The latest Chemical and Engineering News reports on an unforeseen consequence of increased digital printing: getting new kinds of ink off paper in the recycling process. Amanda Yarnell’s article “Rethinking Deinking” provides the details, and here’s my précis.
Paper recycling has been designed around oily inks that float to the surface of a recycling tank and can be skimmed off. Toner in a typical black-and-white laser printer, photocopier, or digital book printer works much the same way. Wikipedia says this process is called “froth flotation.”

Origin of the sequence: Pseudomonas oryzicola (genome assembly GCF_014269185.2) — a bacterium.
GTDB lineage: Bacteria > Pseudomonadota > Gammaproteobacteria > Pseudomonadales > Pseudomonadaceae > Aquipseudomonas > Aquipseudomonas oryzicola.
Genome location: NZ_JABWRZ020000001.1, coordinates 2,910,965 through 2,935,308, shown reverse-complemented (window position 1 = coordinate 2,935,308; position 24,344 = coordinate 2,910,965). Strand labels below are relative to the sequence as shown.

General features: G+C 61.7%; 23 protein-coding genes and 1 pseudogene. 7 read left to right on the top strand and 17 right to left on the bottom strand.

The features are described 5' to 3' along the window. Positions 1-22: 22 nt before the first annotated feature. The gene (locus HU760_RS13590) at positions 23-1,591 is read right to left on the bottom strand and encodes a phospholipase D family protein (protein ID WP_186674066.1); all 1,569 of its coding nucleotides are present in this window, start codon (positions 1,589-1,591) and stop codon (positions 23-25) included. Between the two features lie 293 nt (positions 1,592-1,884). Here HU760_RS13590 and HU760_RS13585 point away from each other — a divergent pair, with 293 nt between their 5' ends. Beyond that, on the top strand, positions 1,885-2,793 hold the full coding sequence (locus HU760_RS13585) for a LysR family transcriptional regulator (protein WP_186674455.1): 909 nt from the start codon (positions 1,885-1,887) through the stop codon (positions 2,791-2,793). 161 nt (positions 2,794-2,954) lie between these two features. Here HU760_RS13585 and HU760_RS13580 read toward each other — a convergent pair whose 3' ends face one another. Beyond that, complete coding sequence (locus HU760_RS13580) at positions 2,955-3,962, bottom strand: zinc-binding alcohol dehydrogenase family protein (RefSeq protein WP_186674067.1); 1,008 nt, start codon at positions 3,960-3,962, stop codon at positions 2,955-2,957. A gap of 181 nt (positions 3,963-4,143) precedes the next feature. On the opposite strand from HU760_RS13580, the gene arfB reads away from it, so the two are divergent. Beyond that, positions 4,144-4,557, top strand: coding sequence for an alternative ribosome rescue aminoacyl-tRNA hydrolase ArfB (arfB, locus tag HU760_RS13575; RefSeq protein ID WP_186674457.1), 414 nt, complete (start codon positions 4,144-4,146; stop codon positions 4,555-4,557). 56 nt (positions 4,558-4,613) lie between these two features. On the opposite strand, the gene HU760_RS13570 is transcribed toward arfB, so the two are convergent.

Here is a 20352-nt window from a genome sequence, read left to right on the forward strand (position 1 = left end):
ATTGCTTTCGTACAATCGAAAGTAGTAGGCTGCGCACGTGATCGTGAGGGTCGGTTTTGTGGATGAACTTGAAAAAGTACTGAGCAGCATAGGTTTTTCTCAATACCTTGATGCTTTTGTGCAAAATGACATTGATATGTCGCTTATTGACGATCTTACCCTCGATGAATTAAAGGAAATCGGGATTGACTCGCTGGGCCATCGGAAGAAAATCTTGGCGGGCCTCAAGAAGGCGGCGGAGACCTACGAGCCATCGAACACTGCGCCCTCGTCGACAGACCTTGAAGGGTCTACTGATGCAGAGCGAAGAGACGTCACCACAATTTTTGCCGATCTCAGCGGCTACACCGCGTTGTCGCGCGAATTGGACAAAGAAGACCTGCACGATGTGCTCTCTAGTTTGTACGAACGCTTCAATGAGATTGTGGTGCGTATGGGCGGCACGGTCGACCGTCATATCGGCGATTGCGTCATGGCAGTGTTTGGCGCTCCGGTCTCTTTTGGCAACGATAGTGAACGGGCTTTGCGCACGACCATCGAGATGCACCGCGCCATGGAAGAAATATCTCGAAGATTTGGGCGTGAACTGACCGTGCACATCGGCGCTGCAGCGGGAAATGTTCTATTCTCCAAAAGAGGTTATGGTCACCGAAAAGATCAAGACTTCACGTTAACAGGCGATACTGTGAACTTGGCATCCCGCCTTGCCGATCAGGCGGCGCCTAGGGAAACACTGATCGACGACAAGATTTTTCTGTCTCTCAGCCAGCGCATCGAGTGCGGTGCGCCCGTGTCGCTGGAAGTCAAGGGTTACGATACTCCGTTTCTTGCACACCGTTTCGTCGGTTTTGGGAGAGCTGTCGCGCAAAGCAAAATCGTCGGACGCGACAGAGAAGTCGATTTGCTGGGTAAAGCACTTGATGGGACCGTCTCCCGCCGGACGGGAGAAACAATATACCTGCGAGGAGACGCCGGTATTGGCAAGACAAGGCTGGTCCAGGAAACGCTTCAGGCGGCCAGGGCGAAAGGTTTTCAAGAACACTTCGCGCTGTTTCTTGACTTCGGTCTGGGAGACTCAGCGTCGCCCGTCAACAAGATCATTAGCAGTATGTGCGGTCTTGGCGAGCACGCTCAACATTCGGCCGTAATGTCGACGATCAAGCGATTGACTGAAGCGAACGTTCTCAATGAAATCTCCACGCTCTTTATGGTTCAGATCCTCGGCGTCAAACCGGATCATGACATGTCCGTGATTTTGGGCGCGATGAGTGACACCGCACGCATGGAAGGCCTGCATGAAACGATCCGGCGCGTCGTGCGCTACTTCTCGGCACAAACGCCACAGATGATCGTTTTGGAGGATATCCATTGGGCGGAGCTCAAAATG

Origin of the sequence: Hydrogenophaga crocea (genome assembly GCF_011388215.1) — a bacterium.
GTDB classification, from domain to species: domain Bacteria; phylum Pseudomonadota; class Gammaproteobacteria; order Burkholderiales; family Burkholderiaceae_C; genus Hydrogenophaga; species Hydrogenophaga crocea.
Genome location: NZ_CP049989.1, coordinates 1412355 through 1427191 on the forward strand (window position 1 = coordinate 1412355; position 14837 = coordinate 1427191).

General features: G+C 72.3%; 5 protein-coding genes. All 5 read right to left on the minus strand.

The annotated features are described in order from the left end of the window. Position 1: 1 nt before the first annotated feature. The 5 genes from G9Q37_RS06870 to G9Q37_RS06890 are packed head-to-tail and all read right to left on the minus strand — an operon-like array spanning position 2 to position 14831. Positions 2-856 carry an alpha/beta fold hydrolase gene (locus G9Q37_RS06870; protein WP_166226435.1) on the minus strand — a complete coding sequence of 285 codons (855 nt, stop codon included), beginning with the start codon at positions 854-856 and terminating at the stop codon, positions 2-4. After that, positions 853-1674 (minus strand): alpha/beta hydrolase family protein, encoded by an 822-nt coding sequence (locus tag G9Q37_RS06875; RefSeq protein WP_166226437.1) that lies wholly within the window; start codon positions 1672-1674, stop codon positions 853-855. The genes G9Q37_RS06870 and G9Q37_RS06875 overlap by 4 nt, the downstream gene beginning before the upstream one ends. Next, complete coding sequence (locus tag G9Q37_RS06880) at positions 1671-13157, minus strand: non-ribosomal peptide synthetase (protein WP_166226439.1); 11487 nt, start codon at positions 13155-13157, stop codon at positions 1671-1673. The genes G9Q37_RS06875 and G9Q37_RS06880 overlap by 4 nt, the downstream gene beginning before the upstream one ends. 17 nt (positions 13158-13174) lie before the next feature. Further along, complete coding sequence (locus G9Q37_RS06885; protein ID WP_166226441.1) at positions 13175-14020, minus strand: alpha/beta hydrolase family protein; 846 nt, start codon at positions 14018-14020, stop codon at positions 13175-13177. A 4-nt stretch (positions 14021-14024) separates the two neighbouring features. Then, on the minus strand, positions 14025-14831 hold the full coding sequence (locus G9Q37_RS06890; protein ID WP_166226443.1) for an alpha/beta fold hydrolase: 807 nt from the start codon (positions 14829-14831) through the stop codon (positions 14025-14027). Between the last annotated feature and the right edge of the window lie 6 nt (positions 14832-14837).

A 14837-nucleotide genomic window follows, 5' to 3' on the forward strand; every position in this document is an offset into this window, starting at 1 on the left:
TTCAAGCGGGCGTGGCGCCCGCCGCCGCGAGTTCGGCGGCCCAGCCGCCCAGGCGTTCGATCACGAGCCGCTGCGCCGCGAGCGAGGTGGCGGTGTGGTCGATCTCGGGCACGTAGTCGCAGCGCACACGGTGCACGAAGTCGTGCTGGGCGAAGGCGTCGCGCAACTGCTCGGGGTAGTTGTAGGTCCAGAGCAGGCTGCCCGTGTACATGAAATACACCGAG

However, two newer types of inks cause different sorts of problems. Hewlett-Packard’s Indigo color presses use a liquid toner that can leave colored specks in the new paper. And “high-end ink-jet presses” use ink that’s soluble in water; it doesn’t float up to be skimmed away, but sticks around and makes the new paper a little bit grayer. There’s no way to identify paper that’s been printed with those inks and separate it from the rest.
The article goes on to discuss different ways chemical engineers are working on the problem. Does it require changing the inks? The paper? Or the whole deinking process?
(You remember when recycled paper was first fashionable, and manufacturers made sure it had visible little flecks so we could feel good about using it?)